Heritage in Everyday Use

Heritage in Everyday Use

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A Family's Old and New Heritage

"Everyday Use" begins with Mama and her youngest daughter, Maggie, awaiting the arrival of Mama's eldest daughter, Dee, at their family home. Within the second paragraph of the story, the reader is given a harsh perspective of Maggie's personality and perception of her older sister; Maggie is "homely and ashamed of the burn scars... eyeing her sister with a mixture of envy and awe. She thinks her sister has held life always in the palm of one hand, that ‘no' is a word the world never learned to say to her" (106). Alice Walker utilizes Mama's point of view, as well as Mama's flashbacks in time, to convey one family's conflicting views regarding heritage and tradition.
Because the reader is limited solely to Mama's first person point of view and her own descriptive memories regarding Dee's past, the idea of her family's cultural heritage is presented in such a way as to have the reader side with Mama at the conclusion of the story. Mama contrasts and compares Dee with Maggie. Dee is described as "the child who has ‘made it'" (106), while Maggie is pitifully compared with a lame animal; "have you ever seen a lame animal... sidle up to someone who is ignorant enough to be kind to him? That is the way my Maggie walks. She has been like this... ever since the fire that burned the other house to the ground" (107). Dee is strong, sure of herself, has her own style, has big goals set in place for herself and eventually is sent off to college. However, Dee did not really maintain strong friendships, she more than likely chased them all off with her "faultfinding power" (109). Mama states she herself did not have an education; her school just closed down. "Don't ask me why," she says, "in 1927 colored asked fewer questions than they did now" (108). Maggie seems to humbly understand her own station in her life and within her family, she is to marry John Thomas and live a quiet, simple life.
When Dee arrives at the family home, Maggie and Mama are surprised to see Dee accompanied with a man with hair seemingly everywhere and notice that Dee is dressed in bright colors and has let her own hair "stand straight up like the wool on a sheep" (109).

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Mama and Maggie are presented with an additional shock when Dee announces she has changed her name to Wangero Leewanika Kemanjo. When questioned about the name change, Dee simply answers that ‘Dee' is "'dead... I couldn't bear it any longer, being named after the people who oppress me'" (110). Mama is quick to point out that Dee was not named after the white "oppressors", but she was named after individuals within their own family. Dee does not seem impressed. While Mama attempts to trace the history of the name, Dee's new name, Wangero, appears to Dee more culturally acceptable. The name Wangero more than likely is a traditional African name. It seems Dee wishes to forget her family's recently oppressed past, and delve even further into their roots.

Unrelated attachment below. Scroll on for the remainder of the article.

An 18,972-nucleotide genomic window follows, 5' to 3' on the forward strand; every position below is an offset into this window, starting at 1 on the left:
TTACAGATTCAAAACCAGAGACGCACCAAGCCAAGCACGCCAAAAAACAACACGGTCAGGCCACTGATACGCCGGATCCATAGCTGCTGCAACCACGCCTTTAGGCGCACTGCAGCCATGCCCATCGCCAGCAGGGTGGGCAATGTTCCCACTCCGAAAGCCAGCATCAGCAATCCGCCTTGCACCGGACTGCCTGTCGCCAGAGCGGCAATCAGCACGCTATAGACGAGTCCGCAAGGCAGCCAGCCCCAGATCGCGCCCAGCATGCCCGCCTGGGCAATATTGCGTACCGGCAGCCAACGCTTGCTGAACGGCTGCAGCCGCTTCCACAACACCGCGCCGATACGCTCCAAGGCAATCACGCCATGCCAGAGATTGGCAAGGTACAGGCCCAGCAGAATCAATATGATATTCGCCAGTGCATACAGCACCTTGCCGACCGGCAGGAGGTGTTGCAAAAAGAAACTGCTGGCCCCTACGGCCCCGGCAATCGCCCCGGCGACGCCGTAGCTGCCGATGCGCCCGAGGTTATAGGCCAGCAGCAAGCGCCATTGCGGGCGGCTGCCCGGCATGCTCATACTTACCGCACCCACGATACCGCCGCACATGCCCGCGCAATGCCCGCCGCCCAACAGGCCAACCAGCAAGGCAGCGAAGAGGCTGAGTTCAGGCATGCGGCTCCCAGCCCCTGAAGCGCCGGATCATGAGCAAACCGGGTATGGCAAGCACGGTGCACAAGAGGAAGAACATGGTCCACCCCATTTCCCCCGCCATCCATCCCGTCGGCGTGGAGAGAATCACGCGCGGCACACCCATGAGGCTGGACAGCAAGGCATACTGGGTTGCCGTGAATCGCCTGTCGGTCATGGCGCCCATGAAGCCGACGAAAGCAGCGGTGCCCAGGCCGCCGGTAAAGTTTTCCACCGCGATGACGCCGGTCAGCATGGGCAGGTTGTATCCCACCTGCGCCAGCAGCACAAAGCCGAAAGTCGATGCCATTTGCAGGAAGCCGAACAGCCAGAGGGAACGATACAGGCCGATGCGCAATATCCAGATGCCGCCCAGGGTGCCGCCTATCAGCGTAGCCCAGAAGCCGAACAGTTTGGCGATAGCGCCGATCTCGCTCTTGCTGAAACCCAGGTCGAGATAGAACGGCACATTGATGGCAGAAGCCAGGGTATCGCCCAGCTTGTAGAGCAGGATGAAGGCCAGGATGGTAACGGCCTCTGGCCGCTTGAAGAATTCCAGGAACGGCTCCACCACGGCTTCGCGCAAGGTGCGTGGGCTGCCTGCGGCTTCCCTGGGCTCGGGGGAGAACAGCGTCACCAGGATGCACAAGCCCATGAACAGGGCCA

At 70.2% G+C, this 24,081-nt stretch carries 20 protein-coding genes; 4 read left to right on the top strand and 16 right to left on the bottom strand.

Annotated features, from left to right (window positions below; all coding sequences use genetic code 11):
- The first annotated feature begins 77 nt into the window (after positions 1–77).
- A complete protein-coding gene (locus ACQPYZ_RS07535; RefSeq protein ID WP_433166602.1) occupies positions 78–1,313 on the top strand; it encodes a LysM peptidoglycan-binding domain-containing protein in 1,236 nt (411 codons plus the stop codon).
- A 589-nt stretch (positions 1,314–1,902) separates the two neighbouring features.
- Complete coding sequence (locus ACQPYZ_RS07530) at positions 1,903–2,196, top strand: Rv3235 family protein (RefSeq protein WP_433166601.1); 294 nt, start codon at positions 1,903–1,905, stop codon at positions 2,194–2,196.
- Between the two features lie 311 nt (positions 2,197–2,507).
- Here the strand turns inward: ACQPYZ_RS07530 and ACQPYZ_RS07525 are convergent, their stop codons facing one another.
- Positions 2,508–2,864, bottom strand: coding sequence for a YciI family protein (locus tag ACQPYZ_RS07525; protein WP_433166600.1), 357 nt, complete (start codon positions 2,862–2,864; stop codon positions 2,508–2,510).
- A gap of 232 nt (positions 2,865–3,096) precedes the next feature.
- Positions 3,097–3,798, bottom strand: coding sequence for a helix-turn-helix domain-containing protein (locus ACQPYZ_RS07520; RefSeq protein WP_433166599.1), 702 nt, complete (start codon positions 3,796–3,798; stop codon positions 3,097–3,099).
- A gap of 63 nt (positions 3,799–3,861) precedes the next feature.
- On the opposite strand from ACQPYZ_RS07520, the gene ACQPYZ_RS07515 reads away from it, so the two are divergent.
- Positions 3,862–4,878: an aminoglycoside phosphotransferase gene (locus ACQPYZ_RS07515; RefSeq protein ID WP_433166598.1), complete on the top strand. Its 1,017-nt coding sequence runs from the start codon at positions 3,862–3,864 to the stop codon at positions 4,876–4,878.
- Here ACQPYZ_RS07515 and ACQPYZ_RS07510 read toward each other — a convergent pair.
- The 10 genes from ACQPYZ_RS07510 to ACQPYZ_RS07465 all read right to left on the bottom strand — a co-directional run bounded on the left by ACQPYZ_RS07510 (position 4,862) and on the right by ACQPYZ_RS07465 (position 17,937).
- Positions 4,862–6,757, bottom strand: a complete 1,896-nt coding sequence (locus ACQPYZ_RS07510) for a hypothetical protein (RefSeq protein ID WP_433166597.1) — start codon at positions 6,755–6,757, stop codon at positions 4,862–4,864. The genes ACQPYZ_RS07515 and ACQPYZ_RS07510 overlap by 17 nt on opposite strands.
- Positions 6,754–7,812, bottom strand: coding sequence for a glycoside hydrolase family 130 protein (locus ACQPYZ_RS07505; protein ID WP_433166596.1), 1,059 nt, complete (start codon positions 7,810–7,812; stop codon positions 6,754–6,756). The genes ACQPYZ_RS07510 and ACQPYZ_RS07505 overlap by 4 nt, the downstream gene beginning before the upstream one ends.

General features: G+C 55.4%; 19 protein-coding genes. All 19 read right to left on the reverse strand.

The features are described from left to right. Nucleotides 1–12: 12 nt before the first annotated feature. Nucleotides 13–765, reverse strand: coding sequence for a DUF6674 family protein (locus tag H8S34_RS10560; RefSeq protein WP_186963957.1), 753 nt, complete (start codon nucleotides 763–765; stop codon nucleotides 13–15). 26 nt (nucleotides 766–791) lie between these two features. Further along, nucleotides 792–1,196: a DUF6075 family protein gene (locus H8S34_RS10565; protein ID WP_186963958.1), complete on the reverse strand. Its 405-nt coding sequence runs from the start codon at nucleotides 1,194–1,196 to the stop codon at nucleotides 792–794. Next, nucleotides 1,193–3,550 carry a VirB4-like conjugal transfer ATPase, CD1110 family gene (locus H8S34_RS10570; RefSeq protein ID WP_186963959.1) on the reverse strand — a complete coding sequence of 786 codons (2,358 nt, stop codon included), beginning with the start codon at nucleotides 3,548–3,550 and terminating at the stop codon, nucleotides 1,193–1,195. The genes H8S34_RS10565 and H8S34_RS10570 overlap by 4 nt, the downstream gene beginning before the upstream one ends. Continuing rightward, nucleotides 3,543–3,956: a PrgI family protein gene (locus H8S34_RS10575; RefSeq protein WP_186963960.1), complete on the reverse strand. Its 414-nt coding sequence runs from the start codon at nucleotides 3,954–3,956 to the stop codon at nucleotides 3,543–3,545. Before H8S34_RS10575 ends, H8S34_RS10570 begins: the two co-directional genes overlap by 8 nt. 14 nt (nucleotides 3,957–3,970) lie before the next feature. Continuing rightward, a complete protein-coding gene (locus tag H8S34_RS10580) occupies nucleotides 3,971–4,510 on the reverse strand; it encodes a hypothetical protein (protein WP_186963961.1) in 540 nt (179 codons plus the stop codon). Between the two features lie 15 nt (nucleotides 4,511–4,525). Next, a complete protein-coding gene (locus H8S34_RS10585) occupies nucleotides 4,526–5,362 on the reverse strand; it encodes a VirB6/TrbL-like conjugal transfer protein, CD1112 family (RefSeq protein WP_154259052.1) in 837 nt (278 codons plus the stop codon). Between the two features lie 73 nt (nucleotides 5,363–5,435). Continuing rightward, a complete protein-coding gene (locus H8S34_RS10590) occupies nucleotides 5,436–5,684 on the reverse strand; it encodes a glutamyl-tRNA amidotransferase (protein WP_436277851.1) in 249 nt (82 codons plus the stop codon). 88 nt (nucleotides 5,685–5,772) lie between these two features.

What once Dee shunned, she has now found a new appreciation for. In the past, one of the family's first homes was burned down while Dee stood firmly nearby and stared at the flames. Mama states that Dee really had "hated the house" (107) and the reader is led to wonder if perhaps Dee might have set fire to her own home. Now that Dee, or Wangero, has come back to visit Mama and Maggie at their current home, she delights in all of the home furnishings. Dee asks Mama for the churn top as well as the dasher; items that are still in use at the home. The fact that Dee had no idea who "whittled" the dasher, that Maggie had to answer the question Dee's companion brought up, effectively portrays the two different senses of heritage and values with their family. Next, the reader learns that while Mama and Maggie have been using the churn and the dasher for the purposes they were created for, Dee wishes to retain the items as decoration, pieces of art. For a moment, Mama pauses over the dasher, noticing that "you didn't even have to look close to see where hands pushing the dasher up and down to make butter had left a kind of sink in the wood" (111). She is recognizing the item's use and remembering who whittled it and who used it. Now, Dee just wants them for table decorations. Dee wants to show off her family's heritage.